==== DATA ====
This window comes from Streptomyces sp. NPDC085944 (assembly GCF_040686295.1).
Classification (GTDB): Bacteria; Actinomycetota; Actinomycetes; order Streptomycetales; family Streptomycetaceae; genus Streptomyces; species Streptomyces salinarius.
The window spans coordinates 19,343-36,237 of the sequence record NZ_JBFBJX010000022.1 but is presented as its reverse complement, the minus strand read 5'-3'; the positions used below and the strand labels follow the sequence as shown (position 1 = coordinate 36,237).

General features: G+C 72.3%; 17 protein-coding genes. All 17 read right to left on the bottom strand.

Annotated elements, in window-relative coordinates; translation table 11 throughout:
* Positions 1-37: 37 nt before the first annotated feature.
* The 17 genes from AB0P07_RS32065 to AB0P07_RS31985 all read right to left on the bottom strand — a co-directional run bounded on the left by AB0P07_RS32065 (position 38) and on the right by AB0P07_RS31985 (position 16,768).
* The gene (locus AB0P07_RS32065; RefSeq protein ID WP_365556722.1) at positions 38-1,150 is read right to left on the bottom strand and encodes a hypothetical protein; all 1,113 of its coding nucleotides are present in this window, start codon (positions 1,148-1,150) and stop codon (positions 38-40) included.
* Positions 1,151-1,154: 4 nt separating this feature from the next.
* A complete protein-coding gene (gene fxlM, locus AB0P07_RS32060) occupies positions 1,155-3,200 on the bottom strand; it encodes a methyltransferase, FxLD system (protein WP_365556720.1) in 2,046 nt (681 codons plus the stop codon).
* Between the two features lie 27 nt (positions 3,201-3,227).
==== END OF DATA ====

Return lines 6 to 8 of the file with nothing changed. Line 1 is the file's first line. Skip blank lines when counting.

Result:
* Positions 1-37: 37 nt before the first annotated feature.
* The 17 genes from AB0P07_RS32065 to AB0P07_RS31985 all read right to left on the bottom strand — a co-directional run bounded on the left by AB0P07_RS32065 (position 38) and on the right by AB0P07_RS31985 (position 16,768).
* The gene (locus AB0P07_RS32065; RefSeq protein ID WP_365556722.1) at positions 38-1,150 is read right to left on the bottom strand and encodes a hypothetical protein; all 1,113 of its coding nucleotides are present in this window, start codon (positions 1,148-1,150) and stop codon (positions 38-40) included.